The international decade for the people of African descent (idpad) and other un documents recommendation governments, and corporations eliminate over 400 years of, normalized, and almost invisible racism and discriminatory practices hindering people of Afrikan descent’s development and advancement. they recommended that they implement initiatives and provide access to resources for the economic, political, and social advancement of the pad.
Extensive research from peer-reviewed articles and other documents indicate there is a silent epidemic of chronic physical and mental health diseases hindering the development and advancement of PAD, Veenstra, and Patterson (2015) write the degree of disparity is higher amongst “Black Canadians” than the general population. The same research as well as the UN’s Working Group Experts on People of African Descent to Canada report, 2017, state, the Canadian government should grant “district” measures to PAD similar to the Indigenous People such as financial resources and infrastructure, to redress the critical issues obstructing the development of PAD.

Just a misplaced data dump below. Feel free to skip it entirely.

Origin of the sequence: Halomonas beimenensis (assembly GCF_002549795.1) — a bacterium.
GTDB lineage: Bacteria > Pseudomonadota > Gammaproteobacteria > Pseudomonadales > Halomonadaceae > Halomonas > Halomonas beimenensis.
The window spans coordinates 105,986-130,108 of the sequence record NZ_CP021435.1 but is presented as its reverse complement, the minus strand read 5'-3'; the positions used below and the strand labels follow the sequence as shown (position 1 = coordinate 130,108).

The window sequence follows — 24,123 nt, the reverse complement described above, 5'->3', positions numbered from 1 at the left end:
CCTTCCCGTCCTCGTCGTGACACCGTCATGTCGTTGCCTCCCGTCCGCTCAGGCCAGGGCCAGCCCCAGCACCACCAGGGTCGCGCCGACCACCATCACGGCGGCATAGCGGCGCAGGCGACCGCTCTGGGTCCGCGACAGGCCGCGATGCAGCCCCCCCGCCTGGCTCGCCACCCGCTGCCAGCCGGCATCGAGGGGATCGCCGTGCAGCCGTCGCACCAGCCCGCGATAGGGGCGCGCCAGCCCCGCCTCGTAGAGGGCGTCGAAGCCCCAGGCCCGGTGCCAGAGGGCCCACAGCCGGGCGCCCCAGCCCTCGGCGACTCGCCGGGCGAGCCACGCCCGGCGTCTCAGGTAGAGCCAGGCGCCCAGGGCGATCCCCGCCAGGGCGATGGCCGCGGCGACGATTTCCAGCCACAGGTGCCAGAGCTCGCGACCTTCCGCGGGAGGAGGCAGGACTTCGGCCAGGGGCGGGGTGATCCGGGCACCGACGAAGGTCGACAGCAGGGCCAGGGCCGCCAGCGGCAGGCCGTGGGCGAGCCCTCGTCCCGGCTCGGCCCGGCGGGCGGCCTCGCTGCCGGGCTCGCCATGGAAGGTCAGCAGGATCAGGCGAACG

Empirical, anecdotal, and research evidence shows the health epidemic impacting PAD has been progressively worsening even with government funding being allocated to agencies working “reportedly” on behalf of PAD. Obesity, hypertension, diabetes, kidney diseases, arthritis, strokes, psychosis, and other chronic conditions are prevalent, resulting in PAD experiencing one of the highest death rates in the GTA.
The UN’s Working Group of Experts on People of African Descent recommendations to Canada, 2017 report explicitly list mental, dis-ease, incarceration, police violence, poverty, unemployment, low education attainment, hate crimes, and more are disproportionately hindering the development of PAD. They also state, these conditions resulting from racism have existed for centuries and Canada has not put definitive measures in place to eliminate them. Therefore, the working group urges the government to provide “access to resources…address the urgent mental health crises”… and most importantly, ” working to end these socioeconomic disparities.